Speciation has clearly already established several important roles in medicine, but BAM’s Jakubowski says that such method development has led onto one of its most exciting applications - fundamental biological research. ’Toxicity was the driving force, and by studying interaction with biosystems, we have found out that many biomolecules contained metals,’ he says. Thus a new discipline - called metallomics - began to study the function of metals naturally present in biosystems, he explains.  



Charlotte Giesen, a member of Norbert Jakubowski’s group, loading a breast cancer tissue sample into the laser ablation machine

One example of metals playing key roles in biosystems is the group of cytochrome P450 iron-centred enzymes that catalyse the oxidative breakdown of organic molecules. Depending on which chemicals are present in the body, different enzymes are made to break them down. Jakubowski’s team has used ICP-MS to measure the overall levels of cytochromes in rat livers, and from this they can determine the rat’s level of chemical exposure.  

The ICP-MS technique works by detecting the iron catalytic centres of the cytochromes - but as all the different enzymes contain iron they cannot be distinguished from each other. This is something Jakubowski’s team is currently working to rectify. ’We are developing metal-labelled antibodies specific for different cytochromes,’ he says. The idea is that the antibodies will attach themselves to the enzymes, effectively labelling each different type of cytochrome with a different metal. It should be possible to clearly identify each metal, and hence cytochrome, using ICP-MS. ’Measuring as many of these cytochromes at the same time as possible gives us an overall picture of chemical stress in the body,’ Jakubowski says.4  

His team has already used similar labelled-antibody approaches for a group of 20 biomarkers associated with cancer.5 For these experiments they use a laser-based sample introduction method coupled to the start of the ICP-MS machine. The laser directly vaporises tissue in a technique known as laser ablation ICP-MS, or LA-ICP-MS, and can be moved across a sample to create a species distribution map. ’We scan across a 5 ? m thick tissue sample and measure the metals. We see that those areas that had been affected by the cancer can be discriminated from the healthy tissue,’ says Jakubowski. 



Antibodies labelled with terbium, holmium and thulium can be used to simultaneously map multiple biomarkers in breast cancer tissue using LA-ICP-MS

While pleased with the volume of information speciation methods are providing today, he warns that understanding their full potential requires a breadth of knowledge that can be challenging to achieve. ’We have become more multidisciplinary,’ he explains. ’We are co-operating with biologists, toxicologists, with clinical researchers and pathologists.’ But despite the difficulties this poses, he is gratified at how important the techniques have become. ’We are discovering a new world in the life sciences,’ Jakubowski says, ’where these tools we have developed are urgently needed.’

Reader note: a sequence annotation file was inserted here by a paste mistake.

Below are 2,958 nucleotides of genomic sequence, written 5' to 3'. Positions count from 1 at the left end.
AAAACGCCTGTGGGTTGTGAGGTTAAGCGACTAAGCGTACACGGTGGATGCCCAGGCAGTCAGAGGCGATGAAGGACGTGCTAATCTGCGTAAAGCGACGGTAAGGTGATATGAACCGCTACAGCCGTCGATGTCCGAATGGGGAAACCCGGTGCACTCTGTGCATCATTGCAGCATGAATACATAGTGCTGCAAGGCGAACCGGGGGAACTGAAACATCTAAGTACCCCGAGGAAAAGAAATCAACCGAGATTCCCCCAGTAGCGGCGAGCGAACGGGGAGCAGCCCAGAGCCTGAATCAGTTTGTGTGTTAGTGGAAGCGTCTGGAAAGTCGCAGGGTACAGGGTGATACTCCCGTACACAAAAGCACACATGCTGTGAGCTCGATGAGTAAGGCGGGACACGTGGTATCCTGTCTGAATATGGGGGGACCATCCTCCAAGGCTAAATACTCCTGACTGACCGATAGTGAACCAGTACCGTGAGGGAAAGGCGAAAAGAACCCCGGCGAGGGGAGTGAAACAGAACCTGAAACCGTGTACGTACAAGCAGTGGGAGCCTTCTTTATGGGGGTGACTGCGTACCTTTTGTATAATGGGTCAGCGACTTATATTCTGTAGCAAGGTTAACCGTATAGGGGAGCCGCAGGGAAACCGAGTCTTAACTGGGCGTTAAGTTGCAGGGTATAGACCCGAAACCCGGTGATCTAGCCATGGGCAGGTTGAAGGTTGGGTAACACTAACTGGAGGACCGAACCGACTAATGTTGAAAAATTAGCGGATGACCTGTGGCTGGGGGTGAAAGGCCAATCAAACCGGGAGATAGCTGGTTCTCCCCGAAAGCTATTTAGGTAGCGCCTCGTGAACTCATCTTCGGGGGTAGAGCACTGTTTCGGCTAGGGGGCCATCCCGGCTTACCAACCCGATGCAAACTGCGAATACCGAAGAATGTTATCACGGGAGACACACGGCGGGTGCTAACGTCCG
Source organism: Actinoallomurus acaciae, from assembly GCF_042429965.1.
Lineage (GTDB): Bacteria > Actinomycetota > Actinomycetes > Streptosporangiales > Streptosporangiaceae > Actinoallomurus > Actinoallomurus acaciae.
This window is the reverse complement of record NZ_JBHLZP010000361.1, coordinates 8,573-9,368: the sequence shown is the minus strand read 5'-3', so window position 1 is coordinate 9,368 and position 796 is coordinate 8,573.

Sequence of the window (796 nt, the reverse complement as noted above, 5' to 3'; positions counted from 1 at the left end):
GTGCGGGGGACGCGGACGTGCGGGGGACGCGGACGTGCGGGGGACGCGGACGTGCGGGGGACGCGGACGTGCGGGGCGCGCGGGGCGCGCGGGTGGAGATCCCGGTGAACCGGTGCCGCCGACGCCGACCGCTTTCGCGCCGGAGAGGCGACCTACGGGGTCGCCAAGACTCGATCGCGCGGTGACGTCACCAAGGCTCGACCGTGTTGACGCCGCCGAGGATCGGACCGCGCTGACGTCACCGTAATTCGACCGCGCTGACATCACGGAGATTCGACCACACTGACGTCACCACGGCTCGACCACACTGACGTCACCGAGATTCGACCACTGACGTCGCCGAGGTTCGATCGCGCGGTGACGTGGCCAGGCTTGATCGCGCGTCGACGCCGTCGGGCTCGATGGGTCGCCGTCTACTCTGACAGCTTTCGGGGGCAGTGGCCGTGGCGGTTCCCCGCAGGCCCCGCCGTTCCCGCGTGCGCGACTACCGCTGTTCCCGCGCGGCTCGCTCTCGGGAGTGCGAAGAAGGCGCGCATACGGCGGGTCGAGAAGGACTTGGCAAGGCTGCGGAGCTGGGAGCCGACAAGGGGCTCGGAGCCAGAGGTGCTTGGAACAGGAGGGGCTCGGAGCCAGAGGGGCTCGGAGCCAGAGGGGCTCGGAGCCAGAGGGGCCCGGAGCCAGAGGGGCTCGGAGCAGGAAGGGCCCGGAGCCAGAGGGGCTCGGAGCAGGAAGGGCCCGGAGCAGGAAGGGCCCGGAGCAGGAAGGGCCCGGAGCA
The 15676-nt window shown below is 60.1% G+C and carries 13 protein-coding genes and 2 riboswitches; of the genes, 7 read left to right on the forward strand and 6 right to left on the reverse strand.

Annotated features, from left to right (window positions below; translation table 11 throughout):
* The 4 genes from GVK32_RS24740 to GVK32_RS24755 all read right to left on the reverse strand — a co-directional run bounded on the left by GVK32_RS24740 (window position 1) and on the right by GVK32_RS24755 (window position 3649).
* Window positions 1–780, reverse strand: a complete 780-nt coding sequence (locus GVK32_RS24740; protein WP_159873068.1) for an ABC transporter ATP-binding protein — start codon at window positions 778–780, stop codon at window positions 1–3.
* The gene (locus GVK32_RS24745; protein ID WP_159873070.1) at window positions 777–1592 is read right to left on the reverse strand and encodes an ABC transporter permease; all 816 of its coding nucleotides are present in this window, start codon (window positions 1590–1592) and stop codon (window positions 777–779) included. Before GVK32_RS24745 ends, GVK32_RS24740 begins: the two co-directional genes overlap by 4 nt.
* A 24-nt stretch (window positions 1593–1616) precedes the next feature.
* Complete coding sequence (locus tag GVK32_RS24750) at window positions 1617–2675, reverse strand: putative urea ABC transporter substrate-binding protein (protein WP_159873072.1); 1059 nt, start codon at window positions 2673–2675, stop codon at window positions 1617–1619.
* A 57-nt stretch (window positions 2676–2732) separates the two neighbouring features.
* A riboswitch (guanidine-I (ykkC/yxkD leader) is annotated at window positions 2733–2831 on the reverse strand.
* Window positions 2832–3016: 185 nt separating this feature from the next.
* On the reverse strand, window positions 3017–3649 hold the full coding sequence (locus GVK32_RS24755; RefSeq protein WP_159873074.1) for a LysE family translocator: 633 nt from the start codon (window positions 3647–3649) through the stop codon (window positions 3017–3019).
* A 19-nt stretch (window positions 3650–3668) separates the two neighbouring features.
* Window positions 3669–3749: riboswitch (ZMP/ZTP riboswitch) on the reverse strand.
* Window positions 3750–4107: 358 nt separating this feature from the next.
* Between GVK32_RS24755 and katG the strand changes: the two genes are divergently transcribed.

The tools for the job

Since inductively coupled plasma mass spectrometry (ICP-MS) was commercialised in 1983, its extremely low detection limits have been a strong draw for those analysing trace levels of various elements. The key is the plasma, which ionises the contents of the sample being analysed very efficiently compared to other methods.

The ions then typically enter a quadrupole mass spectrometer where they are separated and detected. But by itself ICP-MS will just provide information about the amount of each element in a sample, not what forms they take. For speciation analysis, different components must be isolated. 

To do this, ICP mass spectrometers are usually coupled to separation equipment, chosen according to the application. High performance liquid chromatography (HPLC) is useful for separating organometallic compounds, for example. Ion-exchange chromatography can separate different oxidation states of inorganic compounds, while size-exclusion chromatography and capillary electrophoresis can separate metal complexes from one another. When comparing species against standards, two ’orthogonal’ separation methods can be performed one after another to identify them with especially high levels of confidence. 

Scientists using such systems for speciation analysis describe them by compounding the component acronyms together, for example HPLC-ICP-MS, with such tools collectively referred to as ’hyphenated techniques’. 

Another powerful addition to these machines is to split the flow of liquid leaving the separation tool and placing a different type of mass spectrometer on the second arm. Electrospray (ES) mass spectrometry, for example, provides the total molecular mass, while tandem mass spectrometry (MS/MS) can give enough information to elucidate structures. 

More acronyms can be added to the start of the process, depending upon how material is introduced to the tool. For example, a laser can be used to ablate - vaporise - the sample, creating an aerosol of particles that are then transferred into the plasma. This technique, called laser ablation ICP-MS or LA-ICP-MS, is particularly useful for visualising how species are spread across solid samples.

Andy Extance is a science writer based in Exeter, UK